By adjusting your expectations and modifying some traditions, you may find meaningful ways to celebrate holidays.

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Today Show: Should seniors take extra precautions against COVID-19 this fall? Experts weigh in.

By Kerry Breen

As the coronavirus pandemic continues and flu season begins, leading to concerns of a “twindemic” in the United States, health experts are urging those who are high-risk for either or both illnesses to limit their social bubbles to stay healthy.

Dr. Anthony Fauci, the top infectious disease expert in the country, said on Sept. 10 that people needed to prepare to “hunker down and get through this fall and winter.”

“We’ve been through this before,” Fauci said. “Don’t ever, ever underestimate the potential of the pandemic. And don’t try and look at the rosy side of things.”……….

Coronavirus concerns show increased need, demand for home care, experts say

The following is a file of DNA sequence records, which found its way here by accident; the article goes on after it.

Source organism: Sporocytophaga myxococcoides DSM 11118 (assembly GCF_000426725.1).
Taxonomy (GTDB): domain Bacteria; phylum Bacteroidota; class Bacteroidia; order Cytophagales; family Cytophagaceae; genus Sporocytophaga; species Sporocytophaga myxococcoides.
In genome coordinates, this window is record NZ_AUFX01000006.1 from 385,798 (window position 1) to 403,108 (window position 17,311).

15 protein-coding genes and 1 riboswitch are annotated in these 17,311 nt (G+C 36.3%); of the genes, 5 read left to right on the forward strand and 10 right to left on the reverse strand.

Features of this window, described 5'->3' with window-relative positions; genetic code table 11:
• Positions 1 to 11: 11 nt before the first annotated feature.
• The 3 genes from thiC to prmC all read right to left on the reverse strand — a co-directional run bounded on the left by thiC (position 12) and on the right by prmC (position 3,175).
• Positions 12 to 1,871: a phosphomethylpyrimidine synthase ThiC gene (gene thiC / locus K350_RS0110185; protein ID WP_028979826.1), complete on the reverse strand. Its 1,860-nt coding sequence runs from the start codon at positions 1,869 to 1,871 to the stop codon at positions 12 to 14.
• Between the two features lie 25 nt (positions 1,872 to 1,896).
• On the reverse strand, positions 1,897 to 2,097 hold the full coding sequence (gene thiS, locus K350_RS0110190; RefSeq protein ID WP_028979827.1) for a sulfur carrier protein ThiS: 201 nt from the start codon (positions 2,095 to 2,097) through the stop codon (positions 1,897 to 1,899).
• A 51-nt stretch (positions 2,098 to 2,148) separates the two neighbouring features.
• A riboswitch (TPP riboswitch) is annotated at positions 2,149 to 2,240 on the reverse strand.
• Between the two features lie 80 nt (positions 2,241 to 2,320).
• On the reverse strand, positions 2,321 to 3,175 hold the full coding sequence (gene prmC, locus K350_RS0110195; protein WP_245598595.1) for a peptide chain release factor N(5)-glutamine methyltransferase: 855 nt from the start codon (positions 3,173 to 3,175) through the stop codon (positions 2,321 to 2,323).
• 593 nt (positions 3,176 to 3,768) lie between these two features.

By Daniella Silva

For people recovering from COVID-19, home care can be both essential and elaborate, involving a health care professional who provides additional oxygen, monitors vital signs, administers medication and helps with daily tasks such as eating, bathing and getting in and out of bed.

Home care professionals and nurses said the coronavirus pandemic shows how crucial the industry is. It provides life-saving services to people who are vulnerable while keeping them safe in their own homes.

“It’s been quite a dramatic challenge for all of us and certainly the public health challenge of our lifetime,” said Dr. Steven Landers, president and CEO of the Visiting Nurse Association Health Group, which serves New Jersey and Ohio.

“Nurses, therapists, home health aides, they have really shown up to help fragile, medically vulnerable people stay home and also help people come home from hospitals and nursing homes, which have been under incredible stress,” he said.